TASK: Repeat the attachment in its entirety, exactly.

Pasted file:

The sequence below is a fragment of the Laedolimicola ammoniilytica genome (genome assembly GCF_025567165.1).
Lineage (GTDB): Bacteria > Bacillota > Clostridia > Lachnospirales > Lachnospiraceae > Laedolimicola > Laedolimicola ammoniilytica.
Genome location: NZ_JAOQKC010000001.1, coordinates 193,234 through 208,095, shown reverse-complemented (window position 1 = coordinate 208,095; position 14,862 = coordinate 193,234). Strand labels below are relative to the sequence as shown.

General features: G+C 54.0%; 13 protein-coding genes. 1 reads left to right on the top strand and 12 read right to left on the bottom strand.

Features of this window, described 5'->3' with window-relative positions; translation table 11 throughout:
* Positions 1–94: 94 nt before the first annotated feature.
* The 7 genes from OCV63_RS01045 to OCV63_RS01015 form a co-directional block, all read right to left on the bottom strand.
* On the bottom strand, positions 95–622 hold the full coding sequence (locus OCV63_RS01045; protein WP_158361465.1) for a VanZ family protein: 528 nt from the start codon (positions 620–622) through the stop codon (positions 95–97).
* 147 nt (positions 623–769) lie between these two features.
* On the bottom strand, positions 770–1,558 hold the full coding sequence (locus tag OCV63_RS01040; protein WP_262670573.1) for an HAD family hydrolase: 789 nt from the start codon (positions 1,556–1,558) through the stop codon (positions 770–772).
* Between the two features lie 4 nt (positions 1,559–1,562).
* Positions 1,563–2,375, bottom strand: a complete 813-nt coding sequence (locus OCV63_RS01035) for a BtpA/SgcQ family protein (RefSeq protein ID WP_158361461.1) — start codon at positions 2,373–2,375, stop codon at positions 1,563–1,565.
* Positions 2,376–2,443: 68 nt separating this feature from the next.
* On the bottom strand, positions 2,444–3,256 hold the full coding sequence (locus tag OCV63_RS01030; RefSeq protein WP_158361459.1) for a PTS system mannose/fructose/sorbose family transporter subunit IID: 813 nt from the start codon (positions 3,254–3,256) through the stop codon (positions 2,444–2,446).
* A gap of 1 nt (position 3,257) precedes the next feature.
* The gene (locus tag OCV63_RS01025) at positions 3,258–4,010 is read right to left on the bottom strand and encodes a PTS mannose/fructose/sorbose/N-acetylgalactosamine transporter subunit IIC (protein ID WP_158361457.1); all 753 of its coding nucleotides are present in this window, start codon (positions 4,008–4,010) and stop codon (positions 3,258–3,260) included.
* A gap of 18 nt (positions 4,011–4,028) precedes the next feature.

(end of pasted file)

The sequence below is a fragment of the Laedolimicola ammoniilytica genome (genome assembly GCF_025567165.1).
Lineage (GTDB): Bacteria > Bacillota > Clostridia > Lachnospirales > Lachnospiraceae > Laedolimicola > Laedolimicola ammoniilytica.
Genome location: NZ_JAOQKC010000001.1, coordinates 193,234 through 208,095, shown reverse-complemented (window position 1 = coordinate 208,095; position 14,862 = coordinate 193,234). Strand labels below are relative to the sequence as shown.

General features: G+C 54.0%; 13 protein-coding genes. 1 reads left to right on the top strand and 12 read right to left on the bottom strand.

Features of this window, described 5'->3' with window-relative positions; translation table 11 throughout:
* Positions 1–94: 94 nt before the first annotated feature.
* The 7 genes from OCV63_RS01045 to OCV63_RS01015 form a co-directional block, all read right to left on the bottom strand.
* On the bottom strand, positions 95–622 hold the full coding sequence (locus OCV63_RS01045; protein WP_158361465.1) for a VanZ family protein: 528 nt from the start codon (positions 620–622) through the stop codon (positions 95–97).
* 147 nt (positions 623–769) lie between these two features.
* On the bottom strand, positions 770–1,558 hold the full coding sequence (locus tag OCV63_RS01040; protein WP_262670573.1) for an HAD family hydrolase: 789 nt from the start codon (positions 1,556–1,558) through the stop codon (positions 770–772).
* Between the two features lie 4 nt (positions 1,559–1,562).
* Positions 1,563–2,375, bottom strand: a complete 813-nt coding sequence (locus OCV63_RS01035) for a BtpA/SgcQ family protein (RefSeq protein ID WP_158361461.1) — start codon at positions 2,373–2,375, stop codon at positions 1,563–1,565.
* Positions 2,376–2,443: 68 nt separating this feature from the next.
* On the bottom strand, positions 2,444–3,256 hold the full coding sequence (locus tag OCV63_RS01030; RefSeq protein WP_158361459.1) for a PTS system mannose/fructose/sorbose family transporter subunit IID: 813 nt from the start codon (positions 3,254–3,256) through the stop codon (positions 2,444–2,446).
* A gap of 1 nt (position 3,257) precedes the next feature.
* The gene (locus tag OCV63_RS01025) at positions 3,258–4,010 is read right to left on the bottom strand and encodes a PTS mannose/fructose/sorbose/N-acetylgalactosamine transporter subunit IIC (protein ID WP_158361457.1); all 753 of its coding nucleotides are present in this window, start codon (positions 4,008–4,010) and stop codon (positions 3,258–3,260) included.
* A gap of 18 nt (positions 4,011–4,028) precedes the next feature.